The 1970s were a decidedly snowflake free decade. A man was free to say what he wanted without fear or offense or the threat of a sound doxing. Archie Bunker and Fred Sanford put children to bed via television. Barry Switzer was King or at least a Viceroy of saying whatever he wanted, whenever he wanted. Never forget, Switzer was known to smoke a few heaters on the sideline during games. In the 70s cigarettes were just beginning to turn into fodder for countless after-school specials that defined my childhood.
So, in 1974, after a win over Baylor, when Barry Switzer said his team struggled to stop diminutive Bear running back Steve Beaird because his team hadn’t practiced tackling midgets, no one batted an eye. Today the op-ed pieces and twitter uproar would drive Barry into hiding, or at least back to smoking. In 1974, everyone nodded as they read the quote and went back to their Tang and Quaker Oats. Lost in Switzer’s assessment, was just how good Steve Beaird was, all 5-7 of him.
Beaird came to Baylor from Blinn Junior College where he was an All-American. Baylor was the only prominent school to take a shine to the Angelton native. During his junior year, Beaird rushed for 345 yards, 176 of which came in a win over SMU, a school record at the time.
By his senior year, Baylor’s veer was coming into form with a rotation of running backs, of which Beaird was just one. Pat McNeil, Phillip Kent, and Cleveland Franklin helped form a potent rushing attack with Neal Jeffrey pulling strings. The Bears last SWC championship was in 1924, they’d never graced the Cotton Bowl on New Year’s Day. Thanks to their 5-7 dynamo running back, they achieved both in 1974.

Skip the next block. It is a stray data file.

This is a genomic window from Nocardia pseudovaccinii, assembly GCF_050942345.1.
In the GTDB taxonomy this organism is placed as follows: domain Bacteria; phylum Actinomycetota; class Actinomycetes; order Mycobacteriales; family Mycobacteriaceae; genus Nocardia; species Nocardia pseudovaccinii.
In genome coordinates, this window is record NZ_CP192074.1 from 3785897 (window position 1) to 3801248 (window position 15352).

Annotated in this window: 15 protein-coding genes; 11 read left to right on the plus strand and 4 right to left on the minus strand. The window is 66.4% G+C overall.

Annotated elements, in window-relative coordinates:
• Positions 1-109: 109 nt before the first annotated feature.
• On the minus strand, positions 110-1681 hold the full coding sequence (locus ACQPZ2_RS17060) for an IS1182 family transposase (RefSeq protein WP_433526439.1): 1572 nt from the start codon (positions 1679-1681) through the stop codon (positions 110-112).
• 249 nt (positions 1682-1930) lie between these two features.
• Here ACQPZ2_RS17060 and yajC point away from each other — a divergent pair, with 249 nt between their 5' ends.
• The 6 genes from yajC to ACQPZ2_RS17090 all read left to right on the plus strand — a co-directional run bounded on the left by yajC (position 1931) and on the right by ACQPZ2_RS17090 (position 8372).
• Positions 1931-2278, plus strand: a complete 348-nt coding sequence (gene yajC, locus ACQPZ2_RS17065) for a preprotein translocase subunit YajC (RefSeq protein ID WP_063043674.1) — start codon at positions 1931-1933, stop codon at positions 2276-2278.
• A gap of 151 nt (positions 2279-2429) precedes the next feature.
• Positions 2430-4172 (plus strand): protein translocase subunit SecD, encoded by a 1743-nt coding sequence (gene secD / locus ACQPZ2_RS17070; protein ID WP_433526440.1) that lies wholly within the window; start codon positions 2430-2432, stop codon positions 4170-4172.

His Bear teammates took to calling Steve Beaird “Buffalo” based on his ability to leg press 750 pounds, the maximum weight on the machine. The Buffalo rumbled over the league in 1974, rushing for a SWC leading 1,104 on a workhorse like 267 carries. His thirteen touchdowns were sixth-most in college football and fourth in points. He led the Southwest Conference in attempts, yards, touchdowns, and points and his 22 receptions were sixth in the league. The 267 carries set a SWC record. He also became the first Baylor Bear to rush for 1,000 yards in a season.
Beaird earned All-Conference Honors for his season, as the Bears finished 6-1 in the league and made a trip to the Cotton Bowl where they lost to a top 10 Penn State ball club. Most importantly Beaird and the Bears broke an eighteen-year losing streak to Texas and broke the sa’Longhorns’ six-year stranglehold on the league.
The NFL passed on the undersized back, but he caught on with Winnipeg of the CFL and played two seasons. Beaird fought against the perception that he was too small to play big-time football. In 1974, Beaird played as big as any player in College Football.